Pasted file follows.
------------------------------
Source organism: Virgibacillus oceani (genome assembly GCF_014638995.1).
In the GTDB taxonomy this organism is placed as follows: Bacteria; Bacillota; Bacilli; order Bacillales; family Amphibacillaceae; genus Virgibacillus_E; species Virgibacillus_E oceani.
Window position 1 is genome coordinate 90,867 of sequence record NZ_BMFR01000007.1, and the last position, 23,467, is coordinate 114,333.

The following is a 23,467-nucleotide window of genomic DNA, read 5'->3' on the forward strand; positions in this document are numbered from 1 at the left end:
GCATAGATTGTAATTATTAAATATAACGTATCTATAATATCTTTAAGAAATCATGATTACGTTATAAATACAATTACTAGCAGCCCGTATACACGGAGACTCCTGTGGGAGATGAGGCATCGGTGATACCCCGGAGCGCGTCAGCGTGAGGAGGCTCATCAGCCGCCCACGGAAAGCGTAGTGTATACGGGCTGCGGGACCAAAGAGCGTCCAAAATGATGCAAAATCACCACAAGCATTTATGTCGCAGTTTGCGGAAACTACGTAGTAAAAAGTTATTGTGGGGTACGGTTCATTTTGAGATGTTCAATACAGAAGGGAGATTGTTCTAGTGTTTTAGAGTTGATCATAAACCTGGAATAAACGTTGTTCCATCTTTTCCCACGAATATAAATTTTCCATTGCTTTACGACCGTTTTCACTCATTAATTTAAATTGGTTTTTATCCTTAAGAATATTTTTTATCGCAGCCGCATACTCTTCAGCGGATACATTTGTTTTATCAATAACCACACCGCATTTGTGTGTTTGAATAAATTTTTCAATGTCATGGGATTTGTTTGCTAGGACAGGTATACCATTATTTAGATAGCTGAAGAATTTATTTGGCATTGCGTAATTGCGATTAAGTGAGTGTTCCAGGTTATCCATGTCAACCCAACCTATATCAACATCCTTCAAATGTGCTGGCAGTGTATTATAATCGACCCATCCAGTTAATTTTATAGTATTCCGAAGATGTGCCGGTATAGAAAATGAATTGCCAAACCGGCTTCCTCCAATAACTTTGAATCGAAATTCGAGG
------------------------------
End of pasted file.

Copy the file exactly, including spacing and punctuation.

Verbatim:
Source organism: Virgibacillus oceani (genome assembly GCF_014638995.1).
In the GTDB taxonomy this organism is placed as follows: Bacteria; Bacillota; Bacilli; order Bacillales; family Amphibacillaceae; genus Virgibacillus_E; species Virgibacillus_E oceani.
Window position 1 is genome coordinate 90,867 of sequence record NZ_BMFR01000007.1, and the last position, 23,467, is coordinate 114,333.

The following is a 23,467-nucleotide window of genomic DNA, read 5'->3' on the forward strand; positions in this document are numbered from 1 at the left end:
GCATAGATTGTAATTATTAAATATAACGTATCTATAATATCTTTAAGAAATCATGATTACGTTATAAATACAATTACTAGCAGCCCGTATACACGGAGACTCCTGTGGGAGATGAGGCATCGGTGATACCCCGGAGCGCGTCAGCGTGAGGAGGCTCATCAGCCGCCCACGGAAAGCGTAGTGTATACGGGCTGCGGGACCAAAGAGCGTCCAAAATGATGCAAAATCACCACAAGCATTTATGTCGCAGTTTGCGGAAACTACGTAGTAAAAAGTTATTGTGGGGTACGGTTCATTTTGAGATGTTCAATACAGAAGGGAGATTGTTCTAGTGTTTTAGAGTTGATCATAAACCTGGAATAAACGTTGTTCCATCTTTTCCCACGAATATAAATTTTCCATTGCTTTACGACCGTTTTCACTCATTAATTTAAATTGGTTTTTATCCTTAAGAATATTTTTTATCGCAGCCGCATACTCTTCAGCGGATACATTTGTTTTATCAATAACCACACCGCATTTGTGTGTTTGAATAAATTTTTCAATGTCATGGGATTTGTTTGCTAGGACAGGTATACCATTATTTAGATAGCTGAAGAATTTATTTGGCATTGCGTAATTGCGATTAAGTGAGTGTTCCAGGTTATCCATGTCAACCCAACCTATATCAACATCCTTCAAATGTGCTGGCAGTGTATTATAATCGACCCATCCAGTTAATTTTATAGTATTCCGAAGATGTGCCGGTATAGAAAATGAATTGCCAAACCGGCTTCCTCCAATAACTTTGAATCGAAATTCGAGG